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Closed

Python version of z3 fails to solve this problem

description

Over the years I keep track of solving technology - and I've written a blog post about applying them to a specific "crossing ladders" puzzle. I hesitate to add a link here for fear of being misclassified as a spammer, but if you Google for "the crossing ladders puzzle" and my handle "ttsiod", you'll find it.

To get to the point, I heard about z3 and tried putting it to use in the specific problem. I used the Python bindings, and wrote this:
$ cat  laddersZ3.py
#!/usr/bin/env python
from z3 import *
a = Int('a')
b = Int('b')
c = Int('c')
d = Int('d')
e = Int('e')
f = Int('f')
solve(
    a>0, a<200,
    b>0, b<200,
    c>0, c<200,
    d>0, d<200,
    e>0, e<200,
    f>0, f<200,
    (e+f)**2 + d**2 == 119**2,
    (e+f)**2 + c**2 == 70**2,
    e**2 + 30**2 == a**2,
    f**2 + 30**2 == b**2,
    a*d == 119*30,
    b*c == 70*30,
    a*f - 119*e + a*e == 0,
    b*e - 70*f + b*f == 0,
    d*e == c*f)
Unfortunately, z3 reports...
$ python  laddersZ3.py
failed to solve
The problem does have at least this integer solution: a=34, b=50, c=42, d=105, e=16, f=40.

Any ideas why z3 fails to solve it?
Thanks in advance!

Thanassis Tsiodras, Dr.-Ing.
Closed Jul 18, 2013 at 3:30 PM by leodemoura
This is not a bug.

comments

leodemoura wrote Jul 18, 2013 at 3:16 PM

Z3 does not have a solver for nonlinear integer arithmetic. Actually, this is a undecidable problem.
See http://stackoverflow.com/questions/13898175/how-does-z3-handle-non-linear-integer-arithmetic/13898524#13898524

If you replace Int with Real, then Z3 will solve the problem.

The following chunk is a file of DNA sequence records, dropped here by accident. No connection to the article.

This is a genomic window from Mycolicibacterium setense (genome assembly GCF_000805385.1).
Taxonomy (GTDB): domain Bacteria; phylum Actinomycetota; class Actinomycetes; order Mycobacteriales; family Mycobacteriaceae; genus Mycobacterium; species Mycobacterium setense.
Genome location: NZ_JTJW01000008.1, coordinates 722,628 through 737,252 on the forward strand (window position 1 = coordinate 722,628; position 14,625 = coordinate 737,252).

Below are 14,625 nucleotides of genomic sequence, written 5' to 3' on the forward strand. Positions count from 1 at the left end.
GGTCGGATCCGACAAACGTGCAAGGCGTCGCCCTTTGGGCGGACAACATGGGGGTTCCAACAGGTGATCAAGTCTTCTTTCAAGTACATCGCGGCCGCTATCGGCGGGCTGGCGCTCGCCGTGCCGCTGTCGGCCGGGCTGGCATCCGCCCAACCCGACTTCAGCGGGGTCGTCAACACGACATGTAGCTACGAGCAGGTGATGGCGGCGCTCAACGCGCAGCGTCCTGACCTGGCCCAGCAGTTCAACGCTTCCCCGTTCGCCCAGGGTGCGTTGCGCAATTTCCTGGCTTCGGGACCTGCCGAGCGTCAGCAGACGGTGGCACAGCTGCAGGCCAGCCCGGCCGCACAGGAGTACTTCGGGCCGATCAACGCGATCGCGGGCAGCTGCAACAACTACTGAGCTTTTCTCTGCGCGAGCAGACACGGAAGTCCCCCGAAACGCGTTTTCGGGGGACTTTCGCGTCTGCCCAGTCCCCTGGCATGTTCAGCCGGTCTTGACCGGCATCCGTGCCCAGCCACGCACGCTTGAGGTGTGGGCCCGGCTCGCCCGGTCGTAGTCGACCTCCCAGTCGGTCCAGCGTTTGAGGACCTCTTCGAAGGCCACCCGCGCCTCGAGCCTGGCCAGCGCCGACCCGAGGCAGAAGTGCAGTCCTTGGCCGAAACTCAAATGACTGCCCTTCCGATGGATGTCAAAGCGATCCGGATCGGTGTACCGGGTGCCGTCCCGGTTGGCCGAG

Z3 has a complete solver for nonlinear real arithmetic.
BTW, it finds an integer solution.
Here is a link for the new problem: http://rise4fun.com/Z3Py/BanM
You can try it online.

The solver for nonlinear real arithmetic used in Z3 is described here: http://research.microsoft.com/en-us/um/people/leonardo/files/IJCAR2012.pdf

leodemoura wrote Jul 18, 2013 at 3:29 PM

BTW, since all variables are bounded in your problem, you can also solve it using Bit-Vectors.
See this related post:
http://stackoverflow.com/questions/12326306/need-help-understanding-the-equation

ttsiodras wrote Jul 19, 2013 at 7:29 AM

Thanks, Leo!

Just one more question: In the SO link you added, you mention that ...

"(check-sat-using qfnra-nlsat) When this command is used, Z3 will solve the problem as a real problem. If no real solution is found, we know there is no integer solution. If a solution is found, Z3 will check if the solution is really assigning integer values to integer variables."

How can I do this via the Python z3 bindings?

leodemoura wrote Jul 19, 2013 at 3:30 PM

Here is a link on how to do it in Python. It is also available in this link http://rise4fun.com/Z3Py/60Eb
Here is more information about the tactic/strategy language: http://rise4fun.com/Z3Py/tutorial/strategies
a = Int('a')
b = Int('b')
c = Int('c')
d = Int('d')
e = Int('e')
f = Int('f')
s = Tactic('qfnra-nlsat').solver()
s.add(
    a>0, a<200,
    b>0, b<200,
    c>0, c<200,
    d>0, d<200,
    e>0, e<200,
    f>0, f<200,
    (e+f)**2 + d**2 == 119**2,
    (e+f)**2 + c**2 == 70**2,
    e**2 + 30**2 == a**2,
    f**2 + 30**2 == b**2,
    a*d == 119*30,
    b*c == 70*30,
    a*f - 119*e + a*e == 0,
    b*e - 70*f + b*f == 0,
    d*e == c*f)
print s.check() # solve the problem
print s.model() # print the solution

ttsiodras wrote Jul 20, 2013 at 3:23 PM

Excellent! Thank you, much appreciated.